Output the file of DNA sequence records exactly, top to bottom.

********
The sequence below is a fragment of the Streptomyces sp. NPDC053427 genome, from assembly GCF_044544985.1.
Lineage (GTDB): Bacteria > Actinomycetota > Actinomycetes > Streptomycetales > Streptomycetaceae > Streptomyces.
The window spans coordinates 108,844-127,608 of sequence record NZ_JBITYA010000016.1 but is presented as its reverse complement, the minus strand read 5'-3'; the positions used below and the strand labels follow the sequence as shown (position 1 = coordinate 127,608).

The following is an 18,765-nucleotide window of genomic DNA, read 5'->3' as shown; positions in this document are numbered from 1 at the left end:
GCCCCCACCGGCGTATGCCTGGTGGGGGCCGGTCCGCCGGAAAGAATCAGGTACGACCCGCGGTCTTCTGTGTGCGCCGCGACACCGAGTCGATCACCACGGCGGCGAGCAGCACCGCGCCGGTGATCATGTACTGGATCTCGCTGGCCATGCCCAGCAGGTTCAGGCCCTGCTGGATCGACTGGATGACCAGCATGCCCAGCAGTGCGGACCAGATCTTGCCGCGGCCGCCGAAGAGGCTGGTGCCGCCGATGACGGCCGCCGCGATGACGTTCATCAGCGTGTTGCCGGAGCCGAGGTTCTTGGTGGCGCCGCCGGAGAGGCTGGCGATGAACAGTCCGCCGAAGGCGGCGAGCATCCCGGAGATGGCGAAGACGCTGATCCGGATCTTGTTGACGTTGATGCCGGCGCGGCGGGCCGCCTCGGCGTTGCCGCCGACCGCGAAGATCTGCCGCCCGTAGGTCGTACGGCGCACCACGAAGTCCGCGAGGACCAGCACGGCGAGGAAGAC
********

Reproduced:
The sequence below is a fragment of the Streptomyces sp. NPDC053427 genome, from assembly GCF_044544985.1.
Lineage (GTDB): Bacteria > Actinomycetota > Actinomycetes > Streptomycetales > Streptomycetaceae > Streptomyces.
The window spans coordinates 108,844-127,608 of sequence record NZ_JBITYA010000016.1 but is presented as its reverse complement, the minus strand read 5'-3'; the positions used below and the strand labels follow the sequence as shown (position 1 = coordinate 127,608).

The following is an 18,765-nucleotide window of genomic DNA, read 5'->3' as shown; positions in this document are numbered from 1 at the left end:
GCCCCCACCGGCGTATGCCTGGTGGGGGCCGGTCCGCCGGAAAGAATCAGGTACGACCCGCGGTCTTCTGTGTGCGCCGCGACACCGAGTCGATCACCACGGCGGCGAGCAGCACCGCGCCGGTGATCATGTACTGGATCTCGCTGGCCATGCCCAGCAGGTTCAGGCCCTGCTGGATCGACTGGATGACCAGCATGCCCAGCAGTGCGGACCAGATCTTGCCGCGGCCGCCGAAGAGGCTGGTGCCGCCGATGACGGCCGCCGCGATGACGTTCATCAGCGTGTTGCCGGAGCCGAGGTTCTTGGTGGCGCCGCCGGAGAGGCTGGCGATGAACAGTCCGCCGAAGGCGGCGAGCATCCCGGAGATGGCGAAGACGCTGATCCGGATCTTGTTGACGTTGATGCCGGCGCGGCGGGCCGCCTCGGCGTTGCCGCCGACCGCGAAGATCTGCCGCCCGTAGGTCGTACGGCGCACCACGAAGTCCGCGAGGACCAGCACGGCGAGGAAGAC